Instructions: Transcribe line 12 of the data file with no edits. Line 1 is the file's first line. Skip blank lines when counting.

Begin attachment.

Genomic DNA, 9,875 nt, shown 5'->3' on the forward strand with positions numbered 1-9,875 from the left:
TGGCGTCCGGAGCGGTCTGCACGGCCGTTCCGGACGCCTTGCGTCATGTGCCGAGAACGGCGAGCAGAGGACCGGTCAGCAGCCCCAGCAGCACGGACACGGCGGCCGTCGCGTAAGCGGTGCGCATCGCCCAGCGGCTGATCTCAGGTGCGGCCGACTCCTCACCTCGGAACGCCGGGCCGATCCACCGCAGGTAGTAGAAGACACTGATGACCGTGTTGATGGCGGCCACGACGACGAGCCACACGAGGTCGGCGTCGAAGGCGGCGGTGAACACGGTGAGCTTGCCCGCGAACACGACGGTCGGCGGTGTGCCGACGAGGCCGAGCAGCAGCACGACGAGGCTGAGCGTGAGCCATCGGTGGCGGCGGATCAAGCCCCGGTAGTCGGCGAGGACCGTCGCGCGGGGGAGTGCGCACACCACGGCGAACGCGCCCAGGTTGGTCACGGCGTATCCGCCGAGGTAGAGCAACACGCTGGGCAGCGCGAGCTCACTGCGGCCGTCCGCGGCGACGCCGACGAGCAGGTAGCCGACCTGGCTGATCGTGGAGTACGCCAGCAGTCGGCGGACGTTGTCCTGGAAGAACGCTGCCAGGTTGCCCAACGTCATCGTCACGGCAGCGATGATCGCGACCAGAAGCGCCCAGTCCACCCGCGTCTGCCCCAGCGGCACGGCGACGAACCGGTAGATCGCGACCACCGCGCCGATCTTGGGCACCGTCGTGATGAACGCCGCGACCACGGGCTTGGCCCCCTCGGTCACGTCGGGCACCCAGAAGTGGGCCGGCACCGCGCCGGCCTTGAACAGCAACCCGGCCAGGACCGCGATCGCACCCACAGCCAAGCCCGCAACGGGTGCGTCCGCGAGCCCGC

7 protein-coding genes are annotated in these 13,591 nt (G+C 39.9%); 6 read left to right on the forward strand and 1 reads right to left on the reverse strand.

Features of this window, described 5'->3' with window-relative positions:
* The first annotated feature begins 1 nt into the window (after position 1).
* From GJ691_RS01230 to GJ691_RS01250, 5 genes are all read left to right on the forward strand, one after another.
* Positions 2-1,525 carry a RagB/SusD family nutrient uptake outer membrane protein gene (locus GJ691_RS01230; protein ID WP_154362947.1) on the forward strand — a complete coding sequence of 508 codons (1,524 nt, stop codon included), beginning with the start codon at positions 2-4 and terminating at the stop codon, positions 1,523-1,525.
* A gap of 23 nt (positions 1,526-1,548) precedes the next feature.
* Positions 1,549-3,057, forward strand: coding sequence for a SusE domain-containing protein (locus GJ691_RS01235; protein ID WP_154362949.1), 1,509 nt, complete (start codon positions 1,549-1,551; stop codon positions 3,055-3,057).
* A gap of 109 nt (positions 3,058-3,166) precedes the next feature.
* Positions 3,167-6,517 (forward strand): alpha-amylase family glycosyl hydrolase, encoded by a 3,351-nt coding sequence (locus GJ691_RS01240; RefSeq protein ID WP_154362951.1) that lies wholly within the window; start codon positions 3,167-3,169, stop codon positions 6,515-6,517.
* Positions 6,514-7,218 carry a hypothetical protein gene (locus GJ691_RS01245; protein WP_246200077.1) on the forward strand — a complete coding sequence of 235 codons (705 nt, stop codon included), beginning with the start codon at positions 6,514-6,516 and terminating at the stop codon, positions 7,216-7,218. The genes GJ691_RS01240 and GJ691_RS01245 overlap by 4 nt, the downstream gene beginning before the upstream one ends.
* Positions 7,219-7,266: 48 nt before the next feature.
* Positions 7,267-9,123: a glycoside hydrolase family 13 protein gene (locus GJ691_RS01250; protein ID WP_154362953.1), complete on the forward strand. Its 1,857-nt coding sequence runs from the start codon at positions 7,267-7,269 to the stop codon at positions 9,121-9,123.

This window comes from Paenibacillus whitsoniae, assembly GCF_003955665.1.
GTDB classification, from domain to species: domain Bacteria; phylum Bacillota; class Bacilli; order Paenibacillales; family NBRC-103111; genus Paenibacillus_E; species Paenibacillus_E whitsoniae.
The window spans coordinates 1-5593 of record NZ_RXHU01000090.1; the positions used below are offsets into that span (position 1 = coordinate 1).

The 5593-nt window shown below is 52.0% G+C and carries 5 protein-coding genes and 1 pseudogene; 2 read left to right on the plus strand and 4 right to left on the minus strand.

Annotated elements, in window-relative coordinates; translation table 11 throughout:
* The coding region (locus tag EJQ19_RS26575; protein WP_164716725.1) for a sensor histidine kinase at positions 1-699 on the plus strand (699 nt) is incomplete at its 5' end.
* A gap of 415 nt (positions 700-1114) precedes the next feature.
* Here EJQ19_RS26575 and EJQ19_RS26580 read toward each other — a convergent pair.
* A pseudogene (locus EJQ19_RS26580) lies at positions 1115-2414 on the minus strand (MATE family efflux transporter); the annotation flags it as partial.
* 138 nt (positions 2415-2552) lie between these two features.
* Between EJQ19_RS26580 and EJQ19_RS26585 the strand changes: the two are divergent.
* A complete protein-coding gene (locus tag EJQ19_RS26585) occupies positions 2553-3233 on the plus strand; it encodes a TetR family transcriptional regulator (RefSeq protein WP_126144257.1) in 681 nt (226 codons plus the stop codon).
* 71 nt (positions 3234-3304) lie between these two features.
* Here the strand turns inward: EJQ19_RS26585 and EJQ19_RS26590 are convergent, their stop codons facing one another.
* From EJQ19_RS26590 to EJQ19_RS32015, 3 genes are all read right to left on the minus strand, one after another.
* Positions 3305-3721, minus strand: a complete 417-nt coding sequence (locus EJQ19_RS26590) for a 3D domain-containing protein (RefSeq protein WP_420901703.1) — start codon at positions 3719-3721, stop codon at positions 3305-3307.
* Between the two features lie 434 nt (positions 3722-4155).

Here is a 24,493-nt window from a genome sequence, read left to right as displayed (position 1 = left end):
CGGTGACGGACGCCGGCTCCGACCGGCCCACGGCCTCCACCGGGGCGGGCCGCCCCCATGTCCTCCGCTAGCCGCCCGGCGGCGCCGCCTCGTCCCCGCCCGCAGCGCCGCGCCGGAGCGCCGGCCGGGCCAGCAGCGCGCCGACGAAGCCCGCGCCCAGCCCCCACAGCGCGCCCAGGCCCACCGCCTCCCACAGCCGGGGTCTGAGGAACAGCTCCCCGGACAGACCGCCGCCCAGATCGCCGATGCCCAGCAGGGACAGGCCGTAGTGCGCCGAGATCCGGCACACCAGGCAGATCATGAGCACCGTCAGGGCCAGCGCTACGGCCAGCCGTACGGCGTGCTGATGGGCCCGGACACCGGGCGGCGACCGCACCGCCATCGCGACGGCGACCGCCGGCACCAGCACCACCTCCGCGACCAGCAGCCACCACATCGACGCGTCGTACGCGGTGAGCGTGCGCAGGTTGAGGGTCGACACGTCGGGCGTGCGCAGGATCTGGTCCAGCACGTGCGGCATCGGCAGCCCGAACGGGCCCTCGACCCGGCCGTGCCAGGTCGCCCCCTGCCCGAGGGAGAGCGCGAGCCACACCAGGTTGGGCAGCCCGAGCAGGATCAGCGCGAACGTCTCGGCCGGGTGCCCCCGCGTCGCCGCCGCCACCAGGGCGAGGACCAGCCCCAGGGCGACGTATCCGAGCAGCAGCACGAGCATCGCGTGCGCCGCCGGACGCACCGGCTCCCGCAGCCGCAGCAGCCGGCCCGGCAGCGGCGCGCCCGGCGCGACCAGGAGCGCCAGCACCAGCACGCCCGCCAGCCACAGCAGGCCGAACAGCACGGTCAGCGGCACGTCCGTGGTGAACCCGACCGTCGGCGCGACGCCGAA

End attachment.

* Positions 6,514-7,218 carry a hypothetical protein gene (locus GJ691_RS01245; protein WP_246200077.1) on the forward strand — a complete coding sequence of 235 codons (705 nt, stop codon included), beginning with the start codon at positions 6,514-6,516 and terminating at the stop codon, positions 7,216-7,218. The genes GJ691_RS01240 and GJ691_RS01245 overlap by 4 nt, the downstream gene beginning before the upstream one ends.